After analyzing data obtained from NASA's Cassini spacecraft, a team of researchers under the leadership of Sebastien Rodriguez, an astronomer at the Université Paris Diderot, France has spotted dust storms on Saturn's moon Titan. This is for the first time that researchers are spotting dust storms on Titan, and with this new discovery, Titan has now become the third body in the solar system where dust storms are observed; the other two being Earth and Mars.
Scientists discovered dust storms in the equatorial region of Titan after studying the data send by NASA's Cassini spacecraft that explored Saturn and its moon from 2004 to 2017. The research report published in the journal Nature Geoscience argues that studying more about these dust storms will help scientists to get a clear picture of Titan's magnificent atmosphere.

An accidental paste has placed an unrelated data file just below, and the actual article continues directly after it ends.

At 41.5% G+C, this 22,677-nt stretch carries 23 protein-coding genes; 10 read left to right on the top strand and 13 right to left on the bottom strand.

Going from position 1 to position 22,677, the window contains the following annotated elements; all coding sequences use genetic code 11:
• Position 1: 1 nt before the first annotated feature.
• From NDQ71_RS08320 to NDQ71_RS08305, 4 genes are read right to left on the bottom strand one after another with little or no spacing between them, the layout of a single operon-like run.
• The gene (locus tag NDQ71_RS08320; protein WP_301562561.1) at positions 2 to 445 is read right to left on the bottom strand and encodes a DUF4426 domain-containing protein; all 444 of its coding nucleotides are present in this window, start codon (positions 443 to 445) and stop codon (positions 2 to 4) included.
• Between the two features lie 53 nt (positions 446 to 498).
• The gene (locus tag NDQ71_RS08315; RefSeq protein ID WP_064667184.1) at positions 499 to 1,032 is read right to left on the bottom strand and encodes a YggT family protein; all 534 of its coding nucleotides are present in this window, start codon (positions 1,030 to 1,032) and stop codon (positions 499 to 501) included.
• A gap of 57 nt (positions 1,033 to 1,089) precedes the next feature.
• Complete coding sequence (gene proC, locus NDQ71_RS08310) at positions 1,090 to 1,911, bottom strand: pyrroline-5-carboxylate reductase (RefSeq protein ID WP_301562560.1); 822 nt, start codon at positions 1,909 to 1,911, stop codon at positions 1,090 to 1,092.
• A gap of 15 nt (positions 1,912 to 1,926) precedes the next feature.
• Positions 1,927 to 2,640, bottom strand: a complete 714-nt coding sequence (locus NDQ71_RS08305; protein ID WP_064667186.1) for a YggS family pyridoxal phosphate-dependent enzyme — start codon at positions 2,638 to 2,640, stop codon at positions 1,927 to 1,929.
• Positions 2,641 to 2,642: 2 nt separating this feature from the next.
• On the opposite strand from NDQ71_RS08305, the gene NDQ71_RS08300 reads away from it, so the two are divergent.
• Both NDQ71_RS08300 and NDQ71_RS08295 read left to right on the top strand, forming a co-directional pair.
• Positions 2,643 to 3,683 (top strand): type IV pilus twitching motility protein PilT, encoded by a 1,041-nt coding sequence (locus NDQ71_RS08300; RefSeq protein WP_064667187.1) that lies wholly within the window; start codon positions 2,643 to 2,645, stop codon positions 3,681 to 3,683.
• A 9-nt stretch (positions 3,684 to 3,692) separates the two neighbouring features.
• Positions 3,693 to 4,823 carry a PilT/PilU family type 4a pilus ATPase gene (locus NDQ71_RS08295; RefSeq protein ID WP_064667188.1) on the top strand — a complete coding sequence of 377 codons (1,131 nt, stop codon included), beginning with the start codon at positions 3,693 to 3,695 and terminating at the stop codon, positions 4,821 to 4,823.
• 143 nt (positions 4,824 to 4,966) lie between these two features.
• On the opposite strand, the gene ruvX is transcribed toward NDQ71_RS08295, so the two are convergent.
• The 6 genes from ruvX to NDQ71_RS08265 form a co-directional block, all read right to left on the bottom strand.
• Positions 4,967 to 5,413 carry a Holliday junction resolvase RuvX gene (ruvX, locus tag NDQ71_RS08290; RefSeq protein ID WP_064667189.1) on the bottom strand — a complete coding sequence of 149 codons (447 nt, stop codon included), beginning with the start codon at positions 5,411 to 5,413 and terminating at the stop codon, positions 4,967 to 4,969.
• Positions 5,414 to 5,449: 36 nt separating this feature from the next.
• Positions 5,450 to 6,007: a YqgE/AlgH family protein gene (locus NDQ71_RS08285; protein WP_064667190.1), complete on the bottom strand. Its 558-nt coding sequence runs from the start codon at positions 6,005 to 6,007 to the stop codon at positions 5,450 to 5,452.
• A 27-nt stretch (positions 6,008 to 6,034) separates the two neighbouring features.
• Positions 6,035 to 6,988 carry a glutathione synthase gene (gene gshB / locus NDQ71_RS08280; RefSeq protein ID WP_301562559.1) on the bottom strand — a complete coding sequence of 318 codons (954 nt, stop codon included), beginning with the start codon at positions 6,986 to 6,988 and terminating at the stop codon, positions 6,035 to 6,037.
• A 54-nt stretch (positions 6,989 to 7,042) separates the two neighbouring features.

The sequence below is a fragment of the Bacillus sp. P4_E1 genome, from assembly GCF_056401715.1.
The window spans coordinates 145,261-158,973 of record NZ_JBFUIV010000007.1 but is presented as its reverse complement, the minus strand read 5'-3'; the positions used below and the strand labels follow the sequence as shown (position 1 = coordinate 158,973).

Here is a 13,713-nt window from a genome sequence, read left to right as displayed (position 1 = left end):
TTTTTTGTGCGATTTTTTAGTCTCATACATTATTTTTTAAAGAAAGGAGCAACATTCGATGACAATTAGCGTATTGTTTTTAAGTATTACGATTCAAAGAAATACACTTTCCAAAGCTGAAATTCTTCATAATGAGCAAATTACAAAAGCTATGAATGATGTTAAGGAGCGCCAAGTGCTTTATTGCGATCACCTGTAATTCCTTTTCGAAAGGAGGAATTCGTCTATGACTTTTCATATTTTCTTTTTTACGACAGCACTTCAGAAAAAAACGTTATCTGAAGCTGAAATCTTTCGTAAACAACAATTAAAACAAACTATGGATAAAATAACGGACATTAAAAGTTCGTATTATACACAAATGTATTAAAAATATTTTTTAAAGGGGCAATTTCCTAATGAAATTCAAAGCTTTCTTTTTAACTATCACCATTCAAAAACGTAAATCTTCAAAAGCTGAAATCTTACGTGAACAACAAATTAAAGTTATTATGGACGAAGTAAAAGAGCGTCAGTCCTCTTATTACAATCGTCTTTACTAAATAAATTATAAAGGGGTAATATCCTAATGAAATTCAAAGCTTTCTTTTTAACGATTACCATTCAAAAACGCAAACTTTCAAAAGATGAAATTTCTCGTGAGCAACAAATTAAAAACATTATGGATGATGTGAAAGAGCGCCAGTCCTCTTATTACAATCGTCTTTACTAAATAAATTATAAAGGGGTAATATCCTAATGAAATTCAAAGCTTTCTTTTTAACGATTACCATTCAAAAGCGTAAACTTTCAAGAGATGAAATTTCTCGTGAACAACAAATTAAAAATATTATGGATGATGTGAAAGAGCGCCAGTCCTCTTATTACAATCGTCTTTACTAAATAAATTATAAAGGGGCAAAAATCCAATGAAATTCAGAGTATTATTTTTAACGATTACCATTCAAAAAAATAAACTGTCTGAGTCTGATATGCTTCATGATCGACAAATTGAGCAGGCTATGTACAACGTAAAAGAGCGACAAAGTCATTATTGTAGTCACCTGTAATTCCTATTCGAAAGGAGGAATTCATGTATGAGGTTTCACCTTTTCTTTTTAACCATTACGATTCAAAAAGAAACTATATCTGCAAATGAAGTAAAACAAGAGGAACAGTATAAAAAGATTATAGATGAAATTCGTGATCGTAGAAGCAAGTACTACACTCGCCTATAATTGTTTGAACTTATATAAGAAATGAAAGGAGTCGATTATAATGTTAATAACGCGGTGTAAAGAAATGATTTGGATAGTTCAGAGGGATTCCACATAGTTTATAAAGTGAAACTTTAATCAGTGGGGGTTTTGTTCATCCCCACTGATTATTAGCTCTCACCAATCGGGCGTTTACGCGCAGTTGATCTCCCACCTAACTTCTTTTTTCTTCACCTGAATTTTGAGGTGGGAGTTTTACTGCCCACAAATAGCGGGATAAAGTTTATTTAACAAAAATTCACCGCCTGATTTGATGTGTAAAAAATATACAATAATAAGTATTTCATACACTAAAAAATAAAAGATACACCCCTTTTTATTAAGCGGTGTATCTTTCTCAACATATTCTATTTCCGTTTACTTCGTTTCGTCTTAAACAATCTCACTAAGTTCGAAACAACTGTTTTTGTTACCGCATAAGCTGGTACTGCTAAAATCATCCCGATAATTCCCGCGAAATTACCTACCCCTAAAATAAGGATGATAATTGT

"Titan is a very active moon. We already know that about its geology and exotic hydrocarbon cycle. Now we can add another analogy with Earth and Mars: the active dust cycle, in which organic dust can be raised from large dune fields around Titan's equator," said Sebastian Rodriguez.
As per researchers who took part in the study, the giant dust storm consists of various organic compounds, and once they become large enough, they eventually fall on Titan's surface.
Space experts consider Titan as a possible candidate which may be hosting alien life, as it has several striking similarities with earth. It should be also noted that Titan is the only moon in the solar system with a substantial atmosphere. This moon of Saturn is also the only space body apart from the earth to hold stable bodies of surface liquid.
However, on earth, rivers and seas are filled with water, while on Titan, things are different, and on its liquid reservoirs, methane and ethane are flowing. On Titan, these hydrocarbon molecules start evaporating, and finally, it will rain down as methane and ethane rain.
There is also a perfect climate cycle in Titan. As Titan holds many similarities with earth, researchers believe that extraterrestrial life may already have been thriving on Saturn's moon, at least in the microbial stage.